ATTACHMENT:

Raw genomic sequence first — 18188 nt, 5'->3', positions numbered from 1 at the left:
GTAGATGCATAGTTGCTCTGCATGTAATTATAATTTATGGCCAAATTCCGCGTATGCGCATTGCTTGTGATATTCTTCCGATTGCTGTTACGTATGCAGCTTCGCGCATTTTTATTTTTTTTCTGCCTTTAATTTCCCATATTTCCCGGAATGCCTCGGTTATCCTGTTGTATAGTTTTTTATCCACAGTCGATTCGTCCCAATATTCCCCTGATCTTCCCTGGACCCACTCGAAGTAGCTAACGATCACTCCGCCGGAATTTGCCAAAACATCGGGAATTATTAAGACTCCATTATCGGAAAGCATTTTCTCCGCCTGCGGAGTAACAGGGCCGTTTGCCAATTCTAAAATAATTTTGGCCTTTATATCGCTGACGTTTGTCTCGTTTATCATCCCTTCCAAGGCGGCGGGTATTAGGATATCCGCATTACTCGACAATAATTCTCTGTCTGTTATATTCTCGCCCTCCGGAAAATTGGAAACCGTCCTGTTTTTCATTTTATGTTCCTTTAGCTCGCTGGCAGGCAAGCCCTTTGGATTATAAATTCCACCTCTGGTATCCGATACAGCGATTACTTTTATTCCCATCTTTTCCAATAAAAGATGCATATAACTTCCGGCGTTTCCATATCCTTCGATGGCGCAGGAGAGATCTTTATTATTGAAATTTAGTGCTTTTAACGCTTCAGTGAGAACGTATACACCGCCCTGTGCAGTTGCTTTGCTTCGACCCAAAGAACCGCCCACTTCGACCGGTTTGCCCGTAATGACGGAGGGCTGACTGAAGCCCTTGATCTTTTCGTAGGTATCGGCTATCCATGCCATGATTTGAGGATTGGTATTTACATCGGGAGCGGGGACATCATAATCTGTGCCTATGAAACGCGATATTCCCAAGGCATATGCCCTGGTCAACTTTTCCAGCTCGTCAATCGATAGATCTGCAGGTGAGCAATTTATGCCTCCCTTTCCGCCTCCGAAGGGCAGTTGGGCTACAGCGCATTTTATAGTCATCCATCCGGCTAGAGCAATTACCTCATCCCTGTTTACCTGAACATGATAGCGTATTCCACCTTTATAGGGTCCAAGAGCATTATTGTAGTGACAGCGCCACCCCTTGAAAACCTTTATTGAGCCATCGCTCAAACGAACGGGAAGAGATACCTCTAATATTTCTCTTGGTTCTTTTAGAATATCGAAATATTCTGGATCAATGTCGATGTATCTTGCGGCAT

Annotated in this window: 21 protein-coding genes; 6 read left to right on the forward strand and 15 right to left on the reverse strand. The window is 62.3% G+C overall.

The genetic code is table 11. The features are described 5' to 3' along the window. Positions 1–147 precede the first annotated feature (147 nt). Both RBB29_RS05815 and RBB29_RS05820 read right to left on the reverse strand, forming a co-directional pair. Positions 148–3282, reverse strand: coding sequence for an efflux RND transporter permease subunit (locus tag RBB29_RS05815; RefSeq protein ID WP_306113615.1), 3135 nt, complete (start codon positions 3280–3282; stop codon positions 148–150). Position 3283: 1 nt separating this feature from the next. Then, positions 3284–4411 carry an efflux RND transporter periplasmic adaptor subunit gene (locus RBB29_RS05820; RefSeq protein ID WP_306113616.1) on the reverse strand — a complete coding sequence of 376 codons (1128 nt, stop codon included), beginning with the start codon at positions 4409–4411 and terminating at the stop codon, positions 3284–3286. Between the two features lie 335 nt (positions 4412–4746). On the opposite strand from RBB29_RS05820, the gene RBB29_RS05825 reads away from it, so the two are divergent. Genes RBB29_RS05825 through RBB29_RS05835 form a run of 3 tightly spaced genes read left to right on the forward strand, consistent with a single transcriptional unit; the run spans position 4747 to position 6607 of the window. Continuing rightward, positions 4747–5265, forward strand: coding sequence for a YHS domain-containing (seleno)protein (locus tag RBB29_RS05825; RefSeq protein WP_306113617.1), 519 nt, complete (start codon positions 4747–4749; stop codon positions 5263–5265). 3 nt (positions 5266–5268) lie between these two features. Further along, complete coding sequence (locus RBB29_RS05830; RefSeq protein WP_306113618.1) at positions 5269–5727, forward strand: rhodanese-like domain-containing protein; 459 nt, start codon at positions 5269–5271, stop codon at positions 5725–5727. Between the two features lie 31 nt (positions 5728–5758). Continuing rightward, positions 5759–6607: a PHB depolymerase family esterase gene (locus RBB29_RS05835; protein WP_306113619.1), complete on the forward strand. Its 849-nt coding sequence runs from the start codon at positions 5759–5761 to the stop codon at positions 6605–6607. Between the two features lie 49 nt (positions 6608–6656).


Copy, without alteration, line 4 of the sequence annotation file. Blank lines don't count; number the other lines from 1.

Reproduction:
The genetic code is table 11. The features are described 5' to 3' along the window. Positions 1–147 precede the first annotated feature (147 nt). Both RBB29_RS05815 and RBB29_RS05820 read right to left on the reverse strand, forming a co-directional pair. Positions 148–3282, reverse strand: coding sequence for an efflux RND transporter permease subunit (locus tag RBB29_RS05815; RefSeq protein ID WP_306113615.1), 3135 nt, complete (start codon positions 3280–3282; stop codon positions 148–150). Position 3283: 1 nt separating this feature from the next. Then, positions 3284–4411 carry an efflux RND transporter periplasmic adaptor subunit gene (locus RBB29_RS05820; RefSeq protein ID WP_306113616.1) on the reverse strand — a complete coding sequence of 376 codons (1128 nt, stop codon included), beginning with the start codon at positions 4409–4411 and terminating at the stop codon, positions 3284–3286. Between the two features lie 335 nt (positions 4412–4746). On the opposite strand from RBB29_RS05820, the gene RBB29_RS05825 reads away from it, so the two are divergent. Genes RBB29_RS05825 through RBB29_RS05835 form a run of 3 tightly spaced genes read left to right on the forward strand, consistent with a single transcriptional unit; the run spans position 4747 to position 6607 of the window. Continuing rightward, positions 4747–5265, forward strand: coding sequence for a YHS domain-containing (seleno)protein (locus tag RBB29_RS05825; RefSeq protein WP_306113617.1), 519 nt, complete (start codon positions 4747–4749; stop codon positions 5263–5265). 3 nt (positions 5266–5268) lie between these two features. Further along, complete coding sequence (locus RBB29_RS05830; RefSeq protein WP_306113618.1) at positions 5269–5727, forward strand: rhodanese-like domain-containing protein; 459 nt, start codon at positions 5269–5271, stop codon at positions 5725–5727. Between the two features lie 31 nt (positions 5728–5758). Continuing rightward, positions 5759–6607: a PHB depolymerase family esterase gene (locus RBB29_RS05835; protein WP_306113619.1), complete on the forward strand. Its 849-nt coding sequence runs from the start codon at positions 5759–5761 to the stop codon at positions 6605–6607. Between the two features lie 49 nt (positions 6608–6656).